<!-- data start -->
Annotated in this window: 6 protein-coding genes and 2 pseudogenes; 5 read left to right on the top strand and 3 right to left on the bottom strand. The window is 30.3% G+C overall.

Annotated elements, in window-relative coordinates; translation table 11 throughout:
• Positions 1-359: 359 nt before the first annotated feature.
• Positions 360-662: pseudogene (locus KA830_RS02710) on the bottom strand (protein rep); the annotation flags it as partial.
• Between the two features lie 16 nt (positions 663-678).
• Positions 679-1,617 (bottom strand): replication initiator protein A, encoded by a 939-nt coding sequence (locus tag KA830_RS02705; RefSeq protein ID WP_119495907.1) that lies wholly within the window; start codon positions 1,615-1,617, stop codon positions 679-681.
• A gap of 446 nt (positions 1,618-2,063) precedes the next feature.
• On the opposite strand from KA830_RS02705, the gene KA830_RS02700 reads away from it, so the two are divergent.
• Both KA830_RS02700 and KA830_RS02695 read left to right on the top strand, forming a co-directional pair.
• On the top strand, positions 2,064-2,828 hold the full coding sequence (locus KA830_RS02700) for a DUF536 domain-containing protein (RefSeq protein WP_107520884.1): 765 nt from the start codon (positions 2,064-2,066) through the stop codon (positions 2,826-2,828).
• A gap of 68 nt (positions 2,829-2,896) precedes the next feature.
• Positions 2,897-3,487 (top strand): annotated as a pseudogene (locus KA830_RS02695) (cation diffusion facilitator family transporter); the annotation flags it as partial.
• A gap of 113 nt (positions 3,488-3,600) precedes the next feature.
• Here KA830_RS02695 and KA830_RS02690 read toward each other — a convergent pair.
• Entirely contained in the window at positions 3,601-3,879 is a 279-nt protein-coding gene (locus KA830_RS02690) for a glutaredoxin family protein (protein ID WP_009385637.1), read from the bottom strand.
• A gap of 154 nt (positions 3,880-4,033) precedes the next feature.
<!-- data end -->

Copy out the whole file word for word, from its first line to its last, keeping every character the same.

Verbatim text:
Annotated in this window: 6 protein-coding genes and 2 pseudogenes; 5 read left to right on the top strand and 3 right to left on the bottom strand. The window is 30.3% G+C overall.

Annotated elements, in window-relative coordinates; translation table 11 throughout:
• Positions 1-359: 359 nt before the first annotated feature.
• Positions 360-662: pseudogene (locus KA830_RS02710) on the bottom strand (protein rep); the annotation flags it as partial.
• Between the two features lie 16 nt (positions 663-678).
• Positions 679-1,617 (bottom strand): replication initiator protein A, encoded by a 939-nt coding sequence (locus tag KA830_RS02705; RefSeq protein ID WP_119495907.1) that lies wholly within the window; start codon positions 1,615-1,617, stop codon positions 679-681.
• A gap of 446 nt (positions 1,618-2,063) precedes the next feature.
• On the opposite strand from KA830_RS02705, the gene KA830_RS02700 reads away from it, so the two are divergent.
• Both KA830_RS02700 and KA830_RS02695 read left to right on the top strand, forming a co-directional pair.
• On the top strand, positions 2,064-2,828 hold the full coding sequence (locus KA830_RS02700) for a DUF536 domain-containing protein (RefSeq protein WP_107520884.1): 765 nt from the start codon (positions 2,064-2,066) through the stop codon (positions 2,826-2,828).
• A gap of 68 nt (positions 2,829-2,896) precedes the next feature.
• Positions 2,897-3,487 (top strand): annotated as a pseudogene (locus KA830_RS02695) (cation diffusion facilitator family transporter); the annotation flags it as partial.
• A gap of 113 nt (positions 3,488-3,600) precedes the next feature.
• Here KA830_RS02695 and KA830_RS02690 read toward each other — a convergent pair.
• Entirely contained in the window at positions 3,601-3,879 is a 279-nt protein-coding gene (locus KA830_RS02690) for a glutaredoxin family protein (protein ID WP_009385637.1), read from the bottom strand.
• A gap of 154 nt (positions 3,880-4,033) precedes the next feature.